Fewer Poles are deciding to become temporary workers in the Netherlands due to the strong results of the Polish economy, reports Dutch survey company Decisio.
The majority of workers from Central and Eastern Europe, including Poles, work in Dutch agriculture, forestry and fishing. They are often hired through employment agencies.
“The dynamic growth of the Polish economy results in temporary employment agencies in the Netherlands having increasingly fewer employees from Poland,” Decisio analysist Suzanne Steegman told the Polish Press Agency.
She emphasized that after carrying out surveys in several Dutch cities the trend can be confirmed almost everywhere in the Netherlands.
Poles’ lower interest in being hired by temporary employment agencies in the Netherlands does not equal a decrease in migration to the country. According to a survey carried out by Work Service in December 2020, 28 percent of respondents considering economic migration said that they would choose the Netherlands.
“The number of Poles in the Netherlands since 2007 has systematically grown. The dynamic of this growth in the last few years has not been so high, but the current annual growth of Poles registered in Holland is about 10,000 to 12,000,” Polish Consul General in the Hauge Renata Kowalska told PAP.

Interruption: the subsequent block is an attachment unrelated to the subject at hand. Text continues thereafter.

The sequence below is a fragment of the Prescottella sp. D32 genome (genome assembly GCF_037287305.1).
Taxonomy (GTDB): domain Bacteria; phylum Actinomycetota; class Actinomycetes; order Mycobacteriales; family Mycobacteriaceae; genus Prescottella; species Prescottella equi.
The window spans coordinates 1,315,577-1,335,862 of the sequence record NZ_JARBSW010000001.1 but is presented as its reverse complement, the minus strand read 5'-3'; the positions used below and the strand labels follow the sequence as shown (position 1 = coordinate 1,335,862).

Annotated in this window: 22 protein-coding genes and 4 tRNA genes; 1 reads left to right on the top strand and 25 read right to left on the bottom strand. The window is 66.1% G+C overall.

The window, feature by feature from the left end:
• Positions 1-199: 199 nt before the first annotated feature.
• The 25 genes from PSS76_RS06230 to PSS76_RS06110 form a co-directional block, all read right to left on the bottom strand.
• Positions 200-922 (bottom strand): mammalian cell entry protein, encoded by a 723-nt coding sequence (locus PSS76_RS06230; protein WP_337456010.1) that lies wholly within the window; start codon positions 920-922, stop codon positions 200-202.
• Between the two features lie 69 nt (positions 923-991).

According to Statistics Netherlands, in 2019, over 900,000 economic migrants worked in the Netherlands, with more than 50 percent of them originating from former Eastern bloc countries.
The analyst Suzanne Steegman underlined that the improving employment conditions in Poland lead to Polish workers having higher demands for better working conditions. Decisio noted that positions previously held by Poles are now being often taken over by Bulgarians and Hungarians.
Demographics professor Jan Latten of the University of Amsterdam pointed out that because the Netherlands possesses an aging society, the country’s companies are increasingly often looking for employees abroad.
For some Poles, the lure of a Dutch salary is still there because it is often still higher than what some Poles can earn in their own country.
“While the Polish economy is doing well, people from poorer regions can still save up on Dutch salary even if it is low,” Latten said.
Title image: Workers pick tulips at a greenhouse on a farm in Lisse, near Amsterdam, Netherlands, Thursday, March 19, 2020. Sales at major Dutch growers have slumped, forcing farmers to destroy their flower crops in this busy spring season when bulb fields erupt into color.